5. Creating a conducive environment for it to thrive – As we implement our plans and programs in schools, we should also ensure that we provide a suitable environment for them to succeed. This means considering the cost and making it fair and affordable for everyone to work with them, providing enough space and sweet spots for the practice that don’t interfere with the normal learning process, and fully secularizing the practices through consultation from experts and pioneers of meditation practices so that no one feels uncomfortable about them. Considering and accommodating every aspect that plays a role towards the success of the programs will contribute to higher chances of success.


In essence, meditation is a life-improving practice that may help the children better manage the stress that comes with school life as well as their personal lives.

Research has also shown that it brings more benefits to the children as they go, although the results have not been consistent with every study.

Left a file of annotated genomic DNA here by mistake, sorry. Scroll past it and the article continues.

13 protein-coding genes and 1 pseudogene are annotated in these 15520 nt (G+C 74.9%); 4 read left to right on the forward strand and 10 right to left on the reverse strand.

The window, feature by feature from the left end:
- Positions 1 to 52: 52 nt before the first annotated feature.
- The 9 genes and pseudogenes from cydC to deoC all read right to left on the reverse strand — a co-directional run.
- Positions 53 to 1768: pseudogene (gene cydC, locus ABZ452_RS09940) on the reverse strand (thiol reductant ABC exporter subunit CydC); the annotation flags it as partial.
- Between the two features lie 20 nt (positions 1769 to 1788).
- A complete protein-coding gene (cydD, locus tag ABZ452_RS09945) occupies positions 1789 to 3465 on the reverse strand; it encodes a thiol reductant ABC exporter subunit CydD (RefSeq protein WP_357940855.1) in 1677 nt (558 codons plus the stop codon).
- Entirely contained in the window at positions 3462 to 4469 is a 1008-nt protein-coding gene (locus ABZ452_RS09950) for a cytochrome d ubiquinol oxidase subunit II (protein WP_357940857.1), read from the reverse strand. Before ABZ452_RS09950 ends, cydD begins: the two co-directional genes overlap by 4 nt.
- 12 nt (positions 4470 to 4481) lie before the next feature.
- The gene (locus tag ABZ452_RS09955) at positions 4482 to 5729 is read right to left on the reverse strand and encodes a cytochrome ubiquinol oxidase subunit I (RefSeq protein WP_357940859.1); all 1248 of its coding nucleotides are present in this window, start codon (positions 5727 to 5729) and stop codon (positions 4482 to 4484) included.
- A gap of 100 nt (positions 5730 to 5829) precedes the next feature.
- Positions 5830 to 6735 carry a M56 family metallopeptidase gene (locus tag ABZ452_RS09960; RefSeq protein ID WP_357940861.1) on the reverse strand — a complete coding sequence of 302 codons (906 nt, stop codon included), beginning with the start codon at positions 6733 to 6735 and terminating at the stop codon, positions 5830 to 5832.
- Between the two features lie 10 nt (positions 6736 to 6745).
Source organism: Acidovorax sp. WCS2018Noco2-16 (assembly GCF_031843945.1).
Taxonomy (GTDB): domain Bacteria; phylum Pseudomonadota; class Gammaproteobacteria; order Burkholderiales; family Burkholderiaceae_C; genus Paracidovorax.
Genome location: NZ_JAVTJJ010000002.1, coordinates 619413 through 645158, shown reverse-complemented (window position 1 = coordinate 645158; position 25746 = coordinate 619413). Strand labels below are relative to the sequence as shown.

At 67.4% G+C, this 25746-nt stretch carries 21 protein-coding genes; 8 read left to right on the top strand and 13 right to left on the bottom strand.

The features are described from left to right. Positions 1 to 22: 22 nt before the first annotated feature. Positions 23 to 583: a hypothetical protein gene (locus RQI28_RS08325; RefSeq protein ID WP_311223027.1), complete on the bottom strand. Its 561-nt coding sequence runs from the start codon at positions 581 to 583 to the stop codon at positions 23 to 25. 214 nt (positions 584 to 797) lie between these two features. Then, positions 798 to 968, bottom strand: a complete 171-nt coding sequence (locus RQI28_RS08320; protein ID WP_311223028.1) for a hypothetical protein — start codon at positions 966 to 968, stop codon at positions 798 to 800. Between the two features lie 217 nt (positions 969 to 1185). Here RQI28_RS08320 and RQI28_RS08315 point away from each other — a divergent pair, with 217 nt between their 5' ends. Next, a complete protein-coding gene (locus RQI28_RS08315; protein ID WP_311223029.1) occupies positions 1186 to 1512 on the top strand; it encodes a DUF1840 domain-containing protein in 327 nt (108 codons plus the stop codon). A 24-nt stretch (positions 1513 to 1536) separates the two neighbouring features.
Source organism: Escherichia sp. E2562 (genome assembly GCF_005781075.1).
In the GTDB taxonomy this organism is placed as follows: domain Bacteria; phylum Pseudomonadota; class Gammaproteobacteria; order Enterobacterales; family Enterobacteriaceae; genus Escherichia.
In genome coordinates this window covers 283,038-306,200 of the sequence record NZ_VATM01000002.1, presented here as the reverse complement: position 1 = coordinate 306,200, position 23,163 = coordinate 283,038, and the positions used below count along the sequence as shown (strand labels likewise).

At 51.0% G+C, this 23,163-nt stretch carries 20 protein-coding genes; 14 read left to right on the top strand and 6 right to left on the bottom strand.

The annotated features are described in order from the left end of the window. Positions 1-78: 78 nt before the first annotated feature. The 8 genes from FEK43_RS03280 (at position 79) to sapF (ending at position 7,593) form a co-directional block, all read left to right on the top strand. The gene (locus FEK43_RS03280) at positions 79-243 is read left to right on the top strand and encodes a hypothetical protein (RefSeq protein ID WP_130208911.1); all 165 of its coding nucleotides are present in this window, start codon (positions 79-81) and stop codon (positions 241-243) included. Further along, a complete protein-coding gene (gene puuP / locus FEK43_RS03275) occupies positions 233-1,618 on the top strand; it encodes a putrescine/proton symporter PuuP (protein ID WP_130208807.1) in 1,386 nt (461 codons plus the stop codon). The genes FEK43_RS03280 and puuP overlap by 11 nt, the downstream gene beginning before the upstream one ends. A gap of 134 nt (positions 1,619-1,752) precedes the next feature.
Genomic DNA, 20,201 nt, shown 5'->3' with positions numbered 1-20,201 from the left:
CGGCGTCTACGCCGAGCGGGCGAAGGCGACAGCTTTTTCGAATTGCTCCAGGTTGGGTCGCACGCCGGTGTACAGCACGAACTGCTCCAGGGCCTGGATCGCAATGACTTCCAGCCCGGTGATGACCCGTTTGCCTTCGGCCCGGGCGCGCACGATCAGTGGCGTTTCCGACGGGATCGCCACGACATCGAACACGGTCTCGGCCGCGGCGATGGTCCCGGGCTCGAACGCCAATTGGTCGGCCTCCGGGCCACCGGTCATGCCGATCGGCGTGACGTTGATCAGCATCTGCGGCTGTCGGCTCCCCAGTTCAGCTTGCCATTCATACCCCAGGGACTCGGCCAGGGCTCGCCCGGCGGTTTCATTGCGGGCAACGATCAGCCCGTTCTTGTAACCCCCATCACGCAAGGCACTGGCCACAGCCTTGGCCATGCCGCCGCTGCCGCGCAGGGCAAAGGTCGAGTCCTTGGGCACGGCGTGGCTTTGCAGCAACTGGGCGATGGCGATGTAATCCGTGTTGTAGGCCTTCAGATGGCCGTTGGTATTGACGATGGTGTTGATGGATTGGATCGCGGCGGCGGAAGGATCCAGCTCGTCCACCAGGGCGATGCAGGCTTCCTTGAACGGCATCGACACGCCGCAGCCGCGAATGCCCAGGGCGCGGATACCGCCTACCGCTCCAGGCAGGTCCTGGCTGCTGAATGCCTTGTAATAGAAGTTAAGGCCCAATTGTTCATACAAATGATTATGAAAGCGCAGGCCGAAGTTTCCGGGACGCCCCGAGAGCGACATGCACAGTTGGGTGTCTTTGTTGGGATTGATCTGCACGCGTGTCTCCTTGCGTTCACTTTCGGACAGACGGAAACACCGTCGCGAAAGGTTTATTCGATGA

As more research is done in the future, we believe that we will get to understand which meditative practices have a more rewarding experience for children, how meditation affects children at different stages of development, and how to work with that to ensure that the children are having a better experience with the practice, are growing and developing better than the average kid and have improved overall well-being.


2 thoughts on “Meditation in Public Schools And The Debate Around It

  1. While you point to studies that show meditation has positive impacts on children (and I would tend to agree with you) I also can see the side of parents who feel this is a Buddhist or Hindu tradition.  Many would feel that such a practice could not be secularized.  The same would hold true for the yoga alternative that you suggested.  The answer, I think, would be to pull the parents into the discussion as you suggested.  Depending on the demographic of the school, some students could be led in prayer while others meditate or do some other activity. 

    1. Improve Your Brain Power Team says:

      Hi there Cynthia, 

      Thanks for stopping by and for sharing your thoughts. 

      We really appreciate it. 🙂 

      We believe that if parents and the school can have a deep discussion on this topic, they can come up with custom solutions for their particular institution which will help the students improve their overall well-being without compromising their freedom of choosing their religion. 

      You have also expressed it well on your comment. 


      The IYBP Team